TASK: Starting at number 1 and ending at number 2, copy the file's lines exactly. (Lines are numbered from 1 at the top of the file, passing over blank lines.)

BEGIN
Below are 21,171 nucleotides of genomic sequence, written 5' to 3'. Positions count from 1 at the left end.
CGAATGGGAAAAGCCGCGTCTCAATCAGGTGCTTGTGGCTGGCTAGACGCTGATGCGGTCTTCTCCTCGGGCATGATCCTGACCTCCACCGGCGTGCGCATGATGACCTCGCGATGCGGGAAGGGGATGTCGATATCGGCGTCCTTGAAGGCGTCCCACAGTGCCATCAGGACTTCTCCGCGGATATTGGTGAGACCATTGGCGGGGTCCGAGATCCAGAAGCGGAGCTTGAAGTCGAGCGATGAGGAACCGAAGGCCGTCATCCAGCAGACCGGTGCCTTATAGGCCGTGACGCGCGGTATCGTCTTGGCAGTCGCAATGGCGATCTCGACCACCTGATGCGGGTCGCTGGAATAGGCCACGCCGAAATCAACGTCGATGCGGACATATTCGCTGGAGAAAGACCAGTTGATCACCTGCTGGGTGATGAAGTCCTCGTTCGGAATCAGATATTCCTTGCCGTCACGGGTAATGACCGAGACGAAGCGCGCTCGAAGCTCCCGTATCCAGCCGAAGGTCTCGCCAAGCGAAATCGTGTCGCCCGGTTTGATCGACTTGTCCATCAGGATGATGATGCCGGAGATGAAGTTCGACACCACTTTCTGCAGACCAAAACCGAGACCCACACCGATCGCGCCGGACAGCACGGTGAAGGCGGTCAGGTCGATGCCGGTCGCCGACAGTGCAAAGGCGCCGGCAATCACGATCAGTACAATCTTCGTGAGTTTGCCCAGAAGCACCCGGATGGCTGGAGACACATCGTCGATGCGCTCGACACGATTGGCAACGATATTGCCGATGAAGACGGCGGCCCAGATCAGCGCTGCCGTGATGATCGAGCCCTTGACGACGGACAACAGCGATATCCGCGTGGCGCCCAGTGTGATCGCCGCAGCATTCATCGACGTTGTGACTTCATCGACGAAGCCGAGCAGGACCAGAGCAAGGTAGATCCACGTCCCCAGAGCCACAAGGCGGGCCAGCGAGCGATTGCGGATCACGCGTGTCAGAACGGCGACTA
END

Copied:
Below are 21,171 nucleotides of genomic sequence, written 5' to 3'. Positions count from 1 at the left end.
CGAATGGGAAAAGCCGCGTCTCAATCAGGTGCTTGTGGCTGGCTAGACGCTGATGCGGTCTTCTCCTCGGGCATGATCCTGACCTCCACCGGCGTGCGCATGATGACCTCGCGATGCGGGAAGGGGATGTCGATATCGGCGTCCTTGAAGGCGTCCCACAGTGCCATCAGGACTTCTCCGCGGATATTGGTGAGACCATTGGCGGGGTCCGAGATCCAGAAGCGGAGCTTGAAGTCGAGCGATGAGGAACCGAAGGCCGTCATCCAGCAGACCGGTGCCTTATAGGCCGTGACGCGCGGTATCGTCTTGGCAGTCGCAATGGCGATCTCGACCACCTGATGCGGGTCGCTGGAATAGGCCACGCCGAAATCAACGTCGATGCGGACATATTCGCTGGAGAAAGACCAGTTGATCACCTGCTGGGTGATGAAGTCCTCGTTCGGAATCAGATATTCCTTGCCGTCACGGGTAATGACCGAGACGAAGCGCGCTCGAAGCTCCCGTATCCAGCCGAAGGTCTCGCCAAGCGAAATCGTGTCGCCCGGTTTGATCGACTTGTCCATCAGGATGATGATGCCGGAGATGAAGTTCGACACCACTTTCTGCAGACCAAAACCGAGACCCACACCGATCGCGCCGGACAGCACGGTGAAGGCGGTCAGGTCGATGCCGGTCGCCGACAGTGCAAAGGCGCCGGCAATCACGATCAGTACAATCTTCGTGAGTTTGCCCAGAAGCACCCGGATGGCTGGAGACACATCGTCGATGCGCTCGACACGATTGGCAACGATATTGCCGATGAAGACGGCGGCCCAGATCAGCGCTGCCGTGATGATCGAGCCCTTGACGACGGACAACAGCGATATCCGCGTGGCGCCCAGTGTGATCGCCGCAGCATTCATCGACGTTGTGACTTCATCGACGAAGCCGAGCAGGACCAGAGCAAGGTAGATCCACGTCCCCAGAGCCACAAGGCGGGCCAGCGAGCGATTGCGGATCACGCGTGTCAGAACGGCGACTA